We hope that our action to ban microbeads will encourage other countries to take similar measures to ban microbeads. The more countries that follow the UK’s leadership on this issue, the more effective the action will be on reducing microplastic pollution. We are already aware that France and Italy have announced, or are considering, similar bans. As the EAC panel recognised, the UK and all other EU Member States have called for the European Commission to come up with proposals to ban microbeads in cosmetics at an EU level, as part of the EU Circular Economy Action Plan. Whilst we are part of the EU we will continue to have full rights and obligations. This means we will continue to constructively engage on the Circular Economy package, and we will use our approach to inform the development of these proposals. We expect these proposals to be developed as part of the 2017 Plastics Strategy. We will also continue to work with other international partners on marine litter issues (see item 4 above).
8.We recommend that the Government introduce a legislative ban on the use of plastic microbeads in cosmetics and other toiletries. The legislation should follow the principles set out by Fauna & Flora International around universality and consistency. The Government should ensure consistency with international legislation—particularly with whatever EU measures are introduced—wherever possible, though we regret that this means the UK will have less control over the specific design of the ban. (Paragraph 54)
As part of our consultation, we will engage with Fauna & Flora International and other relevant organisations to develop the terms of proposals on a ban. We will also aim to ensure that they are consistent with whatever EU measures are introduced. The European Commission is developing proposals for banning microbeads at an EU level and while we remain a member of the EU we will continue to play an important role in the development of these proposals.
9.Microbeads have been particularly controversial because of the existence of several viable alternatives which do not have the same environmental impacts. Where those alternatives are natural in origin, companies should ensure they are sustainably sourced. Where they are artificially produced, they should ensure that appropriate environmental impact assessments are undertaken. The Government should include these conditions in its legislation. (Paragraph 58)
Manufacturers are exploring natural alternatives, including nut shells, salt and sugar, which have the same exfoliating properties without posing a threat to the environment. Such alternatives will need to undergo appropriate safety and efficacy testing and environmental impact and risk assessments.
10.Consumers should be able to tell whether the products they are buying contain microbeads. The industry is failing to label products containing microbeads clearly, and the companies we heard from were reluctant to change their labelling practices. Regulations for labelling are also failing to provide consumers with the clarity they need. In the absence of meaningful action by companies to label their products more clearly, we recommend that the Government introduces a clear labelling scheme for microbeads so that consumers may choose whether they wish to buy products containing microbeads. The industry told us that transparent labelling of microbeads would amount to an invitation not to buy products with microbeads in. Transparency to date has been provided by initiatives by NGOs. We recognise that this is a transitional issue and that there are costs associated with changing labels. Our preferred outcome would be a national ban on microbeads in cosmetics and toiletries by the end of next year. Failing that, we recommend that the Government introduce a clear labelling scheme for microbeads during the transitional period of a voluntary phase out to provide transparency for customers. (Paragraph 62)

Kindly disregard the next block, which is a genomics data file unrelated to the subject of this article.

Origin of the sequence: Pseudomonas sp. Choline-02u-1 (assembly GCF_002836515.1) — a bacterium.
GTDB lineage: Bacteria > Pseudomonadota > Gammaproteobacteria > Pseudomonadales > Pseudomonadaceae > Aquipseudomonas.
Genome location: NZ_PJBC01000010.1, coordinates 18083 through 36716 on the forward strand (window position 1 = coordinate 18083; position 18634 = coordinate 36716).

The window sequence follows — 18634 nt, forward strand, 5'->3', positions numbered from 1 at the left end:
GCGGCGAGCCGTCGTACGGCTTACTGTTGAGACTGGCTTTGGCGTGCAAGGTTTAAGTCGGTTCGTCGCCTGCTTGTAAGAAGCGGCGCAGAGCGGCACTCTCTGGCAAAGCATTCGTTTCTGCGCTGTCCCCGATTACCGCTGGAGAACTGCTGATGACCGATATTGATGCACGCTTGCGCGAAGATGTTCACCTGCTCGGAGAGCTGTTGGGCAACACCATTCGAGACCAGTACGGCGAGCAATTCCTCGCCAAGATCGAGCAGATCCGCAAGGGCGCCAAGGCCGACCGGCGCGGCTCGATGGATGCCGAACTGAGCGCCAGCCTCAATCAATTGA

As we intend to put in place legislation by next year, it is unnecessary at this stage to introduce any measures to change labelling practices.
11.We heard that prevention at source by reducing the number of microplastics flushed into the oceans is most viable. However, there are also opportunities to capture microplastics through effective waste and water sewage treatment processes which currently do not require the monitoring of microplastics. We recognise the heavy investment needed in this area, and that there is difficulty in filtering microplastics. Therefore, we recommend that the Government and Environment Agency work with Water Companies to understand what feasible options there are to monitor and ultimately reduce microplastic pollution. (Paragraph 73)
In England, between 2015 and 2020 water companies are investing £2 billion to improve their sewage treatment infrastructure. This will further increase the proportion of sewage-related debris which is removed by treatment and reduce the occurrence and severity of untreated overflows. Through the 21st Century Drainage programme, water companies are looking at how they can further enhance the performance of their systems now and in the future with a view to reducing surface water entering sewers, improving capacity and minimising what escapes.
Although water companies are not the source of the problem, their infrastructure is an important pathway of contaminants including microplastics to the wider aquatic environment. Defra has therefore asked the Environment Agency to take action now to work with water companies and researchers, to understand in the first instance inputs from sewage treatment infrastructure. Subsequently, water companies should evaluate whether there are cost-effective options that could be deployed as a contribution to an overall solution to the issue.
9 November 2016